Have you ever wondered why the price of flight tickets sometimes varies greatly from airline to airline? This is because they are categorized in different types of airlines, so the service amenities, the operating costs and the airfares will also differ from one another.
In the aviation industry, airlines are usually divided into three major groups, including standard airlines (also known as legacy airlines or network airlines), low-cost airlines (or low-cost carriers, LCCs) and ultra-low-cost airlines (also ultra-low-cost carriers, ULCCs). Recently, there is another type of airline that has gradually become popular, which is the type of hybrid airlines.
In order to offer extremely low fares, the ultra-low-cost airlines have to streamline most of their in-flight amenities. Passengers who wish to check in hand baggage, choose seats and use in-flight food and beverages are usually charged an extra fee. The ultra low cost means that the utilities and services included in the airfare will be minimized as much as possible and the number of options for paid in-flight services will be greatly diverse for passengers to choose from.
Ultra-low-cost airlines often operate short-haul flights, so most of the in-flight entertainment amenities such as watching movies or playing games on the personal TV screen will not be provided.
Some of the ultra-low-cost airlines include Spirit Airlines, Allegiant Air, Swoop, Sun Country Airlines (since 2017, repositioning from the low-cost airline) and Frontier Airlines (since 2015, repositioning from the low-cost airline).
Currently, the term “low-cost airline” is used to refer to airlines with low operating costs though it was initially used to refer to airlines with low airfares. As more and more low-cost airlines begin to expand their in-flight services and flight routes, the rates are raised up and so “low cost” was no longer used to discuss airfare. The current prices of low-cost airlines fluctuate at an average level and often come with certain amenities on the plane.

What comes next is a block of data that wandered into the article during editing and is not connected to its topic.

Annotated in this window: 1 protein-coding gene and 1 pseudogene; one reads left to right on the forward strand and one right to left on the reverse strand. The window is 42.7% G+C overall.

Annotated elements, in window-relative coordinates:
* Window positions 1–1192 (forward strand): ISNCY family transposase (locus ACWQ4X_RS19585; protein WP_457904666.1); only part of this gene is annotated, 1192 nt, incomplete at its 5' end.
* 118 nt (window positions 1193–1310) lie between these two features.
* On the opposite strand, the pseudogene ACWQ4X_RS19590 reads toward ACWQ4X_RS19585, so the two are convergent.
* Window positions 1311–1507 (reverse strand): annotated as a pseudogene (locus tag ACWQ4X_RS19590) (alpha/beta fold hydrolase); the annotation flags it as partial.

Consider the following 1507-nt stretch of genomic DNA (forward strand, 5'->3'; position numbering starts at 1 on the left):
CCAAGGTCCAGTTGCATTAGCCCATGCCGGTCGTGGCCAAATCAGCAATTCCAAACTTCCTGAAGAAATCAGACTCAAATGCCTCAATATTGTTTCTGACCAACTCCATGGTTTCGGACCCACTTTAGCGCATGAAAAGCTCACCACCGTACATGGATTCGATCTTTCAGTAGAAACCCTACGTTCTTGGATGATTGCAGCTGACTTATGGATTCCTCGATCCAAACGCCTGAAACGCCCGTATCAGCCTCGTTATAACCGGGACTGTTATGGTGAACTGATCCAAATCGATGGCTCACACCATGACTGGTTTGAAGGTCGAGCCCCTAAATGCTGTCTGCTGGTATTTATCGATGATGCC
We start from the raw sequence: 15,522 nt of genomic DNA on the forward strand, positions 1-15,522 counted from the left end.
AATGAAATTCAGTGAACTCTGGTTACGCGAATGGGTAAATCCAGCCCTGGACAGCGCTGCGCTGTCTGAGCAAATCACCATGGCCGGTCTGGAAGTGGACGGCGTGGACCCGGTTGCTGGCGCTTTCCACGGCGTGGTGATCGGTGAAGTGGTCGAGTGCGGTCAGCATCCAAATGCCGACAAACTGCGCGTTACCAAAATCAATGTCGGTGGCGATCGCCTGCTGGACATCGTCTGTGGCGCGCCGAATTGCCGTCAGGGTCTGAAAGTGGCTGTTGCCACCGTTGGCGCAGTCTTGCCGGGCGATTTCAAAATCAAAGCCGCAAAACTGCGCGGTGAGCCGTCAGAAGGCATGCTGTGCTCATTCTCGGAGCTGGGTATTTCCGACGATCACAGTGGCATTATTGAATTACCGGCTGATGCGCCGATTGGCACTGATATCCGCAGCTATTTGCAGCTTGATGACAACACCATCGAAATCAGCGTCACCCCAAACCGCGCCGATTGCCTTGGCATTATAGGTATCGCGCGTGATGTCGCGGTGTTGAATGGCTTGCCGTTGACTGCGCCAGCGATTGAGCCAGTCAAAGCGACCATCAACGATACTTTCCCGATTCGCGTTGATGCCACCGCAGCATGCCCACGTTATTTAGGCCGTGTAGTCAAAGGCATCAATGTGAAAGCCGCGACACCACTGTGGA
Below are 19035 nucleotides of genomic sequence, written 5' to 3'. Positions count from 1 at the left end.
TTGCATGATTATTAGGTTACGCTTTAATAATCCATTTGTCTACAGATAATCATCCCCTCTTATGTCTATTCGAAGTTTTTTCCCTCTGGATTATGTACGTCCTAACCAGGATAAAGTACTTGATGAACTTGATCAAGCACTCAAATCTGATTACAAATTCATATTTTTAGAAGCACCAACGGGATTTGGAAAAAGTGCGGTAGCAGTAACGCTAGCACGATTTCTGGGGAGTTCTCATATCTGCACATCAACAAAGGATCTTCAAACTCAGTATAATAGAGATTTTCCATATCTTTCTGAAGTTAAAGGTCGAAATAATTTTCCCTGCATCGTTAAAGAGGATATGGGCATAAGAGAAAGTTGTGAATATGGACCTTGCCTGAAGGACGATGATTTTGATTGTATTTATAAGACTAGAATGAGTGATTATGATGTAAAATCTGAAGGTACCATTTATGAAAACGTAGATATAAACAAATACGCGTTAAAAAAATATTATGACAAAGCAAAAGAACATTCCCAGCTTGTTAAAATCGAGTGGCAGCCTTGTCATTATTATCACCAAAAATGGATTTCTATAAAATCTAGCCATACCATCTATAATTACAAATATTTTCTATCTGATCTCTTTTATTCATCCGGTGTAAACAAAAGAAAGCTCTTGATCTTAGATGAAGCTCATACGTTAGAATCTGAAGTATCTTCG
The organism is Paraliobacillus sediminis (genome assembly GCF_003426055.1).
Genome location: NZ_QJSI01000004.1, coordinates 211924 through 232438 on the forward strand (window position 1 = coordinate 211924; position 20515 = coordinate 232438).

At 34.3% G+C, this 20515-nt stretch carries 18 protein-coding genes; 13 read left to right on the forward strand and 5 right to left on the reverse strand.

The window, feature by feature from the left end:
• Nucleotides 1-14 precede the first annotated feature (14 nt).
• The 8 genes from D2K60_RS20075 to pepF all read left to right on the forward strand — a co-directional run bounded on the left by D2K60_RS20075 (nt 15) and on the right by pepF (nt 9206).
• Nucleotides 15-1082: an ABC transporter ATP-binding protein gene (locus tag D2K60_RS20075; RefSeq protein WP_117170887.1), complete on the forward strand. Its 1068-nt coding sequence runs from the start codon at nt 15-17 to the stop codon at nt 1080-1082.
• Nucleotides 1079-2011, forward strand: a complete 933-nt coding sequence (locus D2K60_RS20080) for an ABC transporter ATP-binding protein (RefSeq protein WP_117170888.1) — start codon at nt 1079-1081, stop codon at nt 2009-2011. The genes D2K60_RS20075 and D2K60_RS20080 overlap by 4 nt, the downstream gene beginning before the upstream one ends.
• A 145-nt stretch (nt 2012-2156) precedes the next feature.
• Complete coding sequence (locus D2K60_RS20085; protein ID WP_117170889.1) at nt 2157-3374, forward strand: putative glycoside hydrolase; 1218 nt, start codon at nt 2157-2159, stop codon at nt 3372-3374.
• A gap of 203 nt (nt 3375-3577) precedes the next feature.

Generally, the fleet operated by low-cost airlines are relatively small in size (most use narrow-body aircraft) and do not have any division of service classes. The typical operation model of low-cost airlines is short-haul (usually less than 4 hours) flights, so they are likely to gain a competitive advantage for passengers traveling between cities within the country. However, a number of low-cost airlines have also started to operate longer-haul flights so as to accommodate the diverse expanding demand of passengers.
Some popular low-cost airlines that can be named are AirAsia, EasyJet, Ryanair, Scoot, Vietjet Air and Pacific Airlines – the two representatives from Vietnam.
Standard airlines, which are also addressed as legacy airlines or network airlines, are the airlines that offer more complete and higher-end services and amenities. By definition, a standard airline will be a member of an airline alliance and offer full services, including in-flight meals and beverages and other in-flight entertainments, compared to the low-cost airlines. Normally, the standard airlines provide multiple classes of services from Economy Class and Business Class to Premium Class.
The airlines classified under the type of standard airlines are the most “evolved” ones that have an extensive global network, and large fleets of aircraft with various sizes and capacities ranging from 50 to 400 seats. In addition, the standard airlines will also have greater frequency flight schedules and private lounges at the airport.
Standard airlines usually are the national flag carriers, such as American Airlines, Lufthansa, Air France, Thai Airways, Singapore Airlines and Vietnam Airlines – the flag carrier of Vietnam.
“Hybrid airline” is an unofficial term used to refer to an airline operating under a low-cost business model but with comparable services and amenities to standard airlines.
The airlines classified into the hybrid airline type are those that focus on in-flight services, typically through classifications of tier-priced cabin classes with different amenities accordingly for each class while maintaining the overall airfare relatively competitive in the market.
For example, JetBlue, Norwegian, Southwest Airlines, Germanwings, Bamboo Airways and, most recently, Vietravel Airlines are all hybrid airlines, with JetBlue, Norwegian and Southwest Airlines repositioning from the low-cost business models.